Who bought groceries, or when was grocery shopping done and trips to the pharmacy, if dad took the car to work? How did kids get to the doctor on days they were home sick, or to the dentist? In my family, dad took the bus to work, and the car stayed home with mom, so she could do the shopping, take kids where they needed to go after school, and run other errands as needed.
Mom did grocery shopping on Saturday. One full cart of groceries was about $25. She had to stretch the food budget. For example, she bought powered milk to mix and stretch the milk supply. Most meals involved noodles, rice, or potatoes. Meat was usually a cheap cut of beef cooked for hours as a roast and loaded with potatoes and various vegetables and Campbell soups for flavor. She made most meals from fresh vegetables and basic components. We never had frozen food or processed food. None of us were fat.

During the week I'd ride my bike with its basket to the Mayfair market to buy a quart of milk or a loaf of bread as required. All transactions were cash and I'd always bring the change home.

Doctor visits were very rare but on those days my father would catch a ride with a friend to free up the car.

One wonderful thing about living that way as a child is that I learned how to be frugal and I learned how to be self sufficient, solve my own problems, and how to learn. These skills helped enormously to deal with life. I have always been confident and competent and I finished a wonderful 47 year career as an electrical engineer.

All of my siblings finished college, most with advanced degrees, and the standards of living for our kids was much better.

But I think the main lesson is that we can be happy with many fewer material things. When I graduated college on a Friday and drove from Tucson to Santa Clara, Ca. to start my job as an engineer in the following week, I had all of my worldly possessions in the back seat of my '62 VW. I was one happy kid!

When I received my first paycheck it was so much money that I didn't know what to do with it so I put most of it in savings.
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Old 02-09-2020, 05:06 AM
 
Location: Bella Vista, Ark
75,940 posts, read 88,823,901 times
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Quote:
Originally Posted by Ruth4Truth View Post
Who bought groceries, or when was grocery shopping done and trips to the pharmacy, if dad took the car to work? How did kids get to the doctor on days they were home sick, or to the dentist? In my family, dad took the bus to work, and the car stayed home with mom, so she could do the shopping, take kids where they needed to go after school, and run other errands as needed.
In our family with just one car, dad was part of a car pool or took the bus to work. Rarely did he have to take our car. But if he did we were fine with it. As for things like doctors and dentists, we happen to be raised in a era when many people didn't visit either very often. This pretty much carried over after we got married. One car, usually a car pool and if not, public transportation was either used by hubby or by us if necessary. I would plan the kids dentists and doctors appointments for the days I knew I would have the car. If one of them was so sick it was necessary to see the doctor that day (this was rare) we had neighborhood friends to help out. We always knew everyone in the neighborhood.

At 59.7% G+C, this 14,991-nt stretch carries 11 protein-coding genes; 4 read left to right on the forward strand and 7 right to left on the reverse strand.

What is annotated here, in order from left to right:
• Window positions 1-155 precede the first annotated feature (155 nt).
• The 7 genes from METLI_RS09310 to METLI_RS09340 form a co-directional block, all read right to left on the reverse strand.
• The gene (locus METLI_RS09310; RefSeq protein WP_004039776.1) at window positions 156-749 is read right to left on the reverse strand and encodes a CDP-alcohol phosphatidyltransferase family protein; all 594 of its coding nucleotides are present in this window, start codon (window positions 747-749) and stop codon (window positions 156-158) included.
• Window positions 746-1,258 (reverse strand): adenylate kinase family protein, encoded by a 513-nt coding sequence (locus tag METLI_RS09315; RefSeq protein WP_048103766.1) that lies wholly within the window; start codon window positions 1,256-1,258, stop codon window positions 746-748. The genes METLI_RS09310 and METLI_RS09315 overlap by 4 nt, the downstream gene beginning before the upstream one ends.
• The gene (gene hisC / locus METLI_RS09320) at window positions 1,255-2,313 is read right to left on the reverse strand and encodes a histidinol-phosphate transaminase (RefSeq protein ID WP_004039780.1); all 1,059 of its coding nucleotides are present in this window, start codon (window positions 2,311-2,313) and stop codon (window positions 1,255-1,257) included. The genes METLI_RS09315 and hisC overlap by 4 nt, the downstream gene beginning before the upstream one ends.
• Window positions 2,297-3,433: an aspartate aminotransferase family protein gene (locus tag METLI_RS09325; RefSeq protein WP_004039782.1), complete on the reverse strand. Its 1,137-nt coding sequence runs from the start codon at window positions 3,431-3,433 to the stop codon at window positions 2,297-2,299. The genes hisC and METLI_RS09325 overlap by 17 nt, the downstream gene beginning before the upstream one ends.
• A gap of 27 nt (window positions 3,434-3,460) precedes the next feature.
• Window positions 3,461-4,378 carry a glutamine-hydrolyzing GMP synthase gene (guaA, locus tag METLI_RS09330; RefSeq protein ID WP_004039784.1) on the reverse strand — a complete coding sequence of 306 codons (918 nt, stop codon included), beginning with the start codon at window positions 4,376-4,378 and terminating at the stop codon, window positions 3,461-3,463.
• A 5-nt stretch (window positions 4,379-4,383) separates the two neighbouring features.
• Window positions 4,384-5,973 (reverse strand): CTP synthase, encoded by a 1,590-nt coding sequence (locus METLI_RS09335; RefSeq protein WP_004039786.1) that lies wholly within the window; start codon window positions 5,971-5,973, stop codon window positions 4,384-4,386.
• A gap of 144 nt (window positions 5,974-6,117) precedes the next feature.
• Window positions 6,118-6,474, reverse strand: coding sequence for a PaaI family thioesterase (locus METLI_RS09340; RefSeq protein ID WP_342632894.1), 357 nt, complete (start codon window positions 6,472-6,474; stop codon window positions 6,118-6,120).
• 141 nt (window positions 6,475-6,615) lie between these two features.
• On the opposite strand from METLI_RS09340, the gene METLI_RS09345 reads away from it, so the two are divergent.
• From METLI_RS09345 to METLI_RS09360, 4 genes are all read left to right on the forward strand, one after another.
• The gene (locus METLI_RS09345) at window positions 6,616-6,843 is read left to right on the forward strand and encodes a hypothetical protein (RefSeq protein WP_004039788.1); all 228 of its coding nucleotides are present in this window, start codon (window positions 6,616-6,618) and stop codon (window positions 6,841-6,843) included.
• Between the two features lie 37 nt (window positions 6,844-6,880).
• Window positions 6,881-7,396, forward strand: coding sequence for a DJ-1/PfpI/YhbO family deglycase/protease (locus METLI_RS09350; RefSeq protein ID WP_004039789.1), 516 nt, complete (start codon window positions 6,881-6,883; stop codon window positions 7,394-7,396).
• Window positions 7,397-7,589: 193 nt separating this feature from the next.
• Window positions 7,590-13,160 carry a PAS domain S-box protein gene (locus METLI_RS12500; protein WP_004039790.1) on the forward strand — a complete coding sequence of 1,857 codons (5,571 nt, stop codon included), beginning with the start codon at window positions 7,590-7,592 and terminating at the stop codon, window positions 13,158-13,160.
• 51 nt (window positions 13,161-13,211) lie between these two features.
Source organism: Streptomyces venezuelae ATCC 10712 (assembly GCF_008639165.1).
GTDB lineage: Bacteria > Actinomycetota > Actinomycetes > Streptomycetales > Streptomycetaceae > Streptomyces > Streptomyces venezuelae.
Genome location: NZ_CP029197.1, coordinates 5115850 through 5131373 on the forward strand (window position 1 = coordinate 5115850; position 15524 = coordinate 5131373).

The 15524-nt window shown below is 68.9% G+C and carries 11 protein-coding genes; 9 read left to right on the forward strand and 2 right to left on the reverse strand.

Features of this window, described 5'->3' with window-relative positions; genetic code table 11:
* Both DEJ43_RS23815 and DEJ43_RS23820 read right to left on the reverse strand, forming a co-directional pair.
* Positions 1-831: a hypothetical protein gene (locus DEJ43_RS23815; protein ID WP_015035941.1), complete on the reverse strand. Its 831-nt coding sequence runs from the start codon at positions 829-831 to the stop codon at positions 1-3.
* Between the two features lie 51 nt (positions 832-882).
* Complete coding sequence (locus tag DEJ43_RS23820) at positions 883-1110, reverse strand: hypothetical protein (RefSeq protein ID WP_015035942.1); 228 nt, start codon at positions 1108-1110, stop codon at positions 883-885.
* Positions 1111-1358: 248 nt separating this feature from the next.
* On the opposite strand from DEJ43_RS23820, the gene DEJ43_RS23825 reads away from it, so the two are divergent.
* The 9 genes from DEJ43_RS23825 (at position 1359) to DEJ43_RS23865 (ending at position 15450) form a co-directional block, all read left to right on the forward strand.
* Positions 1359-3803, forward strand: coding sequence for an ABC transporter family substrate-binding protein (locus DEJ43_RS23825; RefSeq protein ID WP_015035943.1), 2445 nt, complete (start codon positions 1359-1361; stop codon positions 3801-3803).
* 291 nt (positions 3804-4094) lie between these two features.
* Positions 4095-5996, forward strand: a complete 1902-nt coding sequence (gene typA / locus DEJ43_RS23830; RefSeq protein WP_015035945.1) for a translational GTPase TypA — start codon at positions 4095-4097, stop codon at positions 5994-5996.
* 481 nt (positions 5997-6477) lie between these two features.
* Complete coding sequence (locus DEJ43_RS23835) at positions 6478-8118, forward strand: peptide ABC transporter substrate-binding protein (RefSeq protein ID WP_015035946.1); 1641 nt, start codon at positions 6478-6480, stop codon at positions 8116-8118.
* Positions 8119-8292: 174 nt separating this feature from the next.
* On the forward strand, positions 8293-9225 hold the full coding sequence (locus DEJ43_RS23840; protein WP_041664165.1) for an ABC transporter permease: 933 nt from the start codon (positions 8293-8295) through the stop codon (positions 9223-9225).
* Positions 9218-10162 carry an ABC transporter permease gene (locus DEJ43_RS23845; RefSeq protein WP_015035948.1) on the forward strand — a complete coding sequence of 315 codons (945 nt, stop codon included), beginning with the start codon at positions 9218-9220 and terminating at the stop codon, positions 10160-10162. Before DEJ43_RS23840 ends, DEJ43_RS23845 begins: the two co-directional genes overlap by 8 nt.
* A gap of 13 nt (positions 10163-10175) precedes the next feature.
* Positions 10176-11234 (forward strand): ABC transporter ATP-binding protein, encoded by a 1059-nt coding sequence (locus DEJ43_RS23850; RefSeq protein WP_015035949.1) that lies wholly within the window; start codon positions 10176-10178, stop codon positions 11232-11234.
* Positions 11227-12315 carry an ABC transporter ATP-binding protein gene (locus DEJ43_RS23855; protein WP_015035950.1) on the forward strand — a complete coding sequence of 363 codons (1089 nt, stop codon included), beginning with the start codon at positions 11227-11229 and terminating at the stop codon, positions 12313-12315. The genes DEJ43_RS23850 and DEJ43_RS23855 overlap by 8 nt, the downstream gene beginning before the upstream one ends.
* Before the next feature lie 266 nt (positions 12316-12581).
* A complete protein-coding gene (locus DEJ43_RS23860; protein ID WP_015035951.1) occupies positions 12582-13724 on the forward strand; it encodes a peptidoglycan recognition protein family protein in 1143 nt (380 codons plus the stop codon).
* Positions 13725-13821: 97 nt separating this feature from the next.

Now days we live such a different life, but back then we didn't suffer cause we didn't know any different and we adjusted to life. Hubby and I didn't have 2 cars until we had been married about 12 or 15 years.
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Old 02-09-2020, 10:22 AM
 
936 posts, read 922,251 times
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Well now I live in a tiny 500 square foot apartment so even a 900 square foot home with a garage would be luxurious to me :-)

BUT I don't want to spend a million bucks on a crap shack. I am seeing the symptoms of housing bubble now in sac.
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Old 02-09-2020, 10:40 AM
 
Location: Living rent free in your head
35,284 posts, read 16,314,476 times
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Originally Posted by mixxalot View Post
Well now I live in a tiny 500 square foot apartment so even a 900 square foot home with a garage would be luxurious to me :-)

BUT I don't want to spend a million bucks on a crap shack. I am seeing the symptoms of housing bubble now in sac.
I don't think there is a housing bubble. Here's a pretty good article about the housing market in Sac:
https://www.sacbee.com/news/business...240053313.html
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Old 02-09-2020, 10:54 AM
 
936 posts, read 922,251 times
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Prices are not bad outside of certain areas away from downtown Sac.